“Historically, non-fractured aquifers have been attached to material balance calculations of naturally fractured reservoirs. This is not realistic from a geologic point of view as it implies that fractures are present in the oil portion of the reservoir, but disappear the moment the water oil contact is reached. It is shown that the use of an unfractured aquifer in a naturally fractured reservoir can lead to erroneous oil recovery estimates.” Roberto Aguilera, Journal of Canadian Petroleum Technology (July 2007).

“Historically, compressibility has been neglected when carrying out material balance calculations of conventional reservoirs producing below the bubble point. This assumes that the reservoir strata are static. It is shown, however, that under some conditions, fracture compressibility can have a significant impact on oil rates and recoveries of naturally fractured reservoirs as the fracture permeability and fracture porosity are stress-dependent.” Roberto Aguilera, Journal of Canadian Petroleum Technology (December 2006).

“The underlying but important message is never to overlook low-porosity intervals in naturally fractured reservoirs. It is safer not to use porosity as a cutoff criterion in fractured reservoirs, particularly in exploration wells, unless there is some solid supporting information that asserts the opposite. The use of a porosity cutoff can leave as undiscovered a reservoir that, if tested, could prove to be commercial.” Roberto Aguilera, AAPG Bulletin (May 2006).

“In addition to rock fabric, it is possible to have in a Pickett plot, water saturation, capillary pressure, pore throat aperture, Kozeny’s constant, permeability, process speed, and height above the free water table. The integration of these geologic, petrophysical and reservoir engineering properties permits determination of flow units and a more rigorous characterization of carbonate reservoirs. The method helps to reconcile geology to fluid flow.” Roberto Aguilera, AAPG Bulletin (April 2004).

“There are instances where the reservoir is composed mainly of matrix, fractures and non-connected vugs. In these cases a triple porosity model appears more suitable for petrophysical evaluation of the reservoir. A new technique is presented for these types of reservoirs that is shown to hold for all combinations of matrix, fracture, and non-connected vug porosities.” Roberto F. Aguilera and Roberto Aguilera, Petrophysics (March-April 2004).

"If total porosities and resistivities of the composite system are used on a Pickett plot when the partitioning coefficient (v) is constant, then the usual straight lines for fixed values of water saturation are not obtained. In this case, the Pickett plot results in downward concave lines. Not recognizing this effect might lead to significant errors in the calculation of water saturation." Roberto Aguilera, Journal of Canadian Petroleum Technology (December 2003).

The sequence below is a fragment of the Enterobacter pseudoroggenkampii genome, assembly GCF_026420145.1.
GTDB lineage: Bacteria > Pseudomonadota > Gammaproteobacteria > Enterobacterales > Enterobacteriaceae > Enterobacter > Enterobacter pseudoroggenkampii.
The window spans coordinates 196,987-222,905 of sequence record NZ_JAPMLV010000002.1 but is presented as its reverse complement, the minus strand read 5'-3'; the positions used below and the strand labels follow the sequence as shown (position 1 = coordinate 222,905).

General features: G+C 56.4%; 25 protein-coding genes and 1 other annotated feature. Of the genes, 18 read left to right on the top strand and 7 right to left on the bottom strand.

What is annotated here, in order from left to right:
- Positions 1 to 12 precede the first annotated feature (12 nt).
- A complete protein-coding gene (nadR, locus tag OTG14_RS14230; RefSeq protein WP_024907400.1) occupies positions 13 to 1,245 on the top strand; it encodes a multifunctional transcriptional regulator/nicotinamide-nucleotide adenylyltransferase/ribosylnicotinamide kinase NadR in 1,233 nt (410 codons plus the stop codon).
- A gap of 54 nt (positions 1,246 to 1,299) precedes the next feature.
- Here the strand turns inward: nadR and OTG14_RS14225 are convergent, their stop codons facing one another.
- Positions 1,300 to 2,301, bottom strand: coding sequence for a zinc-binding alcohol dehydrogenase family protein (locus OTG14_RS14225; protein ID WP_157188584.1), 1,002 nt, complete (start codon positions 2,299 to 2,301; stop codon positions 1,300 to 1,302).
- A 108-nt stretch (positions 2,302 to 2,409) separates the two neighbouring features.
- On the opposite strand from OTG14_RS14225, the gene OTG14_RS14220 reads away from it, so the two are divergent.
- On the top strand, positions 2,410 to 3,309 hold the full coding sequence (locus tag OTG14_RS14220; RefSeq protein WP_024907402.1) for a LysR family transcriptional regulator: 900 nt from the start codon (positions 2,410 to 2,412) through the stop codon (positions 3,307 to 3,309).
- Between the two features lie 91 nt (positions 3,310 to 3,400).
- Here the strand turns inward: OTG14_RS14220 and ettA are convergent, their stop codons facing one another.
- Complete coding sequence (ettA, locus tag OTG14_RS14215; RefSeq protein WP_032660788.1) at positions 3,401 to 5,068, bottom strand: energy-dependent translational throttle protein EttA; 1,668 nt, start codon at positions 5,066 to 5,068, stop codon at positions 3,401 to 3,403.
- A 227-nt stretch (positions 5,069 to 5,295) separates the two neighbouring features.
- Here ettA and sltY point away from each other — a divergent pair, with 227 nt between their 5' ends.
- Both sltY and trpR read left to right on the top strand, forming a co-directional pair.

"Ultimately, the simulation indicated that by producing the largest possible amount of water from the wells in the north and the south of the structure that had been killed by water, the field would be saved and the ultimate gas recoveries would be increased." R. Aguilera, J. J. Conti and E. Lagrenade, SPE Reservoir Evaluation and Engineering (December 2003).  

"We have found that some of the models for non-connected vugs fail for certain combinations of matrix and non-connected vug porosities. The reason for the failures is an improper scaling of the matrix porosity." Maria Silvia Aguilera and Roberto Aguilera, Petrophysics (Jan-Feb 2003).

SERVIPETROL LTD. was established in 1981 to provide petroleum consulting services and training to companies around the world. Servipetrol Ltd. offers services ranging from geological evaluation to reservoir engineering studies. Our expertise with naturally fractured reservoirs has achieved international acclaim and has been well documented in various books and publications.

Techniques for evaluation of dual and triple porosity reservoirs, flow units, rock fabric, pore throat aperture, permeability, capillary pressure, and height above the free water table are incorporated in Servipetrol's Fracture Completion Log. The techniques were published recently by Dr. Roberto Aguilera in leading scientific journals of the oil and gas industry.

The scope of projects undertaken range from brief, informal discussions with clients to detailed, fully documented, comprehensive studies. Our final reports include definitive conclusions and recommendations. We can work in conjunction with client geologists and engineers or we can develop completely independent studies.